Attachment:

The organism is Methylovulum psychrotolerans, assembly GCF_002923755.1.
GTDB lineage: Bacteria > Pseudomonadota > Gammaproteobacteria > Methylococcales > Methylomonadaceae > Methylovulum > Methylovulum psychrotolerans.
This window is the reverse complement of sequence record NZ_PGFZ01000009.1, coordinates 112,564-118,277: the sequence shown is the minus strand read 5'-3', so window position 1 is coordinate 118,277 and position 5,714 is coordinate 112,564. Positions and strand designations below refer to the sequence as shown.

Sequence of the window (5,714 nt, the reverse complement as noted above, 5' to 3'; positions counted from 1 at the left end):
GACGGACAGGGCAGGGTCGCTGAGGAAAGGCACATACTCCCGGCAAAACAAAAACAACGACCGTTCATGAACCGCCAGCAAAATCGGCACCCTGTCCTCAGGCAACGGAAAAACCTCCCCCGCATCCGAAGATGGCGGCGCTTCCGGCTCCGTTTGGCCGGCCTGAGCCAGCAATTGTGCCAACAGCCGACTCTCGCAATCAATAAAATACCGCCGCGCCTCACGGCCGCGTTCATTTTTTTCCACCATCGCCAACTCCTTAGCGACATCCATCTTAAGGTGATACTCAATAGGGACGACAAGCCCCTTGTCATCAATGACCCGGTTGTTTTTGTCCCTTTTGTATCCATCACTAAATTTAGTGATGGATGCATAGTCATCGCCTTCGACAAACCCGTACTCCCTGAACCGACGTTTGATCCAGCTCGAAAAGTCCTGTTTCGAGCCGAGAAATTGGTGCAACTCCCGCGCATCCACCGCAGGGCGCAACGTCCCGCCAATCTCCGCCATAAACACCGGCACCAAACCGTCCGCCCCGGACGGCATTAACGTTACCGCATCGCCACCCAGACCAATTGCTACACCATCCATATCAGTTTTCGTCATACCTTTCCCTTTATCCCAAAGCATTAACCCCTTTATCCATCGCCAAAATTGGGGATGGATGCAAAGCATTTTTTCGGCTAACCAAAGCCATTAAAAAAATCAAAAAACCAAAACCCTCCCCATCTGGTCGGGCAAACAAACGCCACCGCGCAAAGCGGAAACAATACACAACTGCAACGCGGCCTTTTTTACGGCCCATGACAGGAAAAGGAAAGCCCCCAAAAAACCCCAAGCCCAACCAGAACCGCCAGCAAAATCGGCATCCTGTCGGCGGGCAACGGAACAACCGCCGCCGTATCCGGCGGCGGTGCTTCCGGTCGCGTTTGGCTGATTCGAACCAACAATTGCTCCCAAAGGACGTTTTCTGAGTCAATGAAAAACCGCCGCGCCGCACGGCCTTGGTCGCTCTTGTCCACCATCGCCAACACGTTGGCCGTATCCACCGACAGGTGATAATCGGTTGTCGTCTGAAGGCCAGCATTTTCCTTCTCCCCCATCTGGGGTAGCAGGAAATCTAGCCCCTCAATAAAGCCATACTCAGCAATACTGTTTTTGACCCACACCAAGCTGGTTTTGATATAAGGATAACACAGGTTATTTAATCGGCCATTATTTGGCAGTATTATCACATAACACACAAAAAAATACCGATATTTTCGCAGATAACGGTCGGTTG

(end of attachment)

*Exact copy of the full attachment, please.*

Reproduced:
The organism is Methylovulum psychrotolerans, assembly GCF_002923755.1.
GTDB lineage: Bacteria > Pseudomonadota > Gammaproteobacteria > Methylococcales > Methylomonadaceae > Methylovulum > Methylovulum psychrotolerans.
This window is the reverse complement of sequence record NZ_PGFZ01000009.1, coordinates 112,564-118,277: the sequence shown is the minus strand read 5'-3', so window position 1 is coordinate 118,277 and position 5,714 is coordinate 112,564. Positions and strand designations below refer to the sequence as shown.

Sequence of the window (5,714 nt, the reverse complement as noted above, 5' to 3'; positions counted from 1 at the left end):
GACGGACAGGGCAGGGTCGCTGAGGAAAGGCACATACTCCCGGCAAAACAAAAACAACGACCGTTCATGAACCGCCAGCAAAATCGGCACCCTGTCCTCAGGCAACGGAAAAACCTCCCCCGCATCCGAAGATGGCGGCGCTTCCGGCTCCGTTTGGCCGGCCTGAGCCAGCAATTGTGCCAACAGCCGACTCTCGCAATCAATAAAATACCGCCGCGCCTCACGGCCGCGTTCATTTTTTTCCACCATCGCCAACTCCTTAGCGACATCCATCTTAAGGTGATACTCAATAGGGACGACAAGCCCCTTGTCATCAATGACCCGGTTGTTTTTGTCCCTTTTGTATCCATCACTAAATTTAGTGATGGATGCATAGTCATCGCCTTCGACAAACCCGTACTCCCTGAACCGACGTTTGATCCAGCTCGAAAAGTCCTGTTTCGAGCCGAGAAATTGGTGCAACTCCCGCGCATCCACCGCAGGGCGCAACGTCCCGCCAATCTCCGCCATAAACACCGGCACCAAACCGTCCGCCCCGGACGGCATTAACGTTACCGCATCGCCACCCAGACCAATTGCTACACCATCCATATCAGTTTTCGTCATACCTTTCCCTTTATCCCAAAGCATTAACCCCTTTATCCATCGCCAAAATTGGGGATGGATGCAAAGCATTTTTTCGGCTAACCAAAGCCATTAAAAAAATCAAAAAACCAAAACCCTCCCCATCTGGTCGGGCAAACAAACGCCACCGCGCAAAGCGGAAACAATACACAACTGCAACGCGGCCTTTTTTACGGCCCATGACAGGAAAAGGAAAGCCCCCAAAAAACCCCAAGCCCAACCAGAACCGCCAGCAAAATCGGCATCCTGTCGGCGGGCAACGGAACAACCGCCGCCGTATCCGGCGGCGGTGCTTCCGGTCGCGTTTGGCTGATTCGAACCAACAATTGCTCCCAAAGGACGTTTTCTGAGTCAATGAAAAACCGCCGCGCCGCACGGCCTTGGTCGCTCTTGTCCACCATCGCCAACACGTTGGCCGTATCCACCGACAGGTGATAATCGGTTGTCGTCTGAAGGCCAGCATTTTCCTTCTCCCCCATCTGGGGTAGCAGGAAATCTAGCCCCTCAATAAAGCCATACTCAGCAATACTGTTTTTGACCCACACCAAGCTGGTTTTGATATAAGGATAACACAGGTTATTTAATCGGCCATTATTTGGCAGTATTATCACATAACACACAAAAAAATACCGATATTTTCGCAGATAACGGTCGGTTG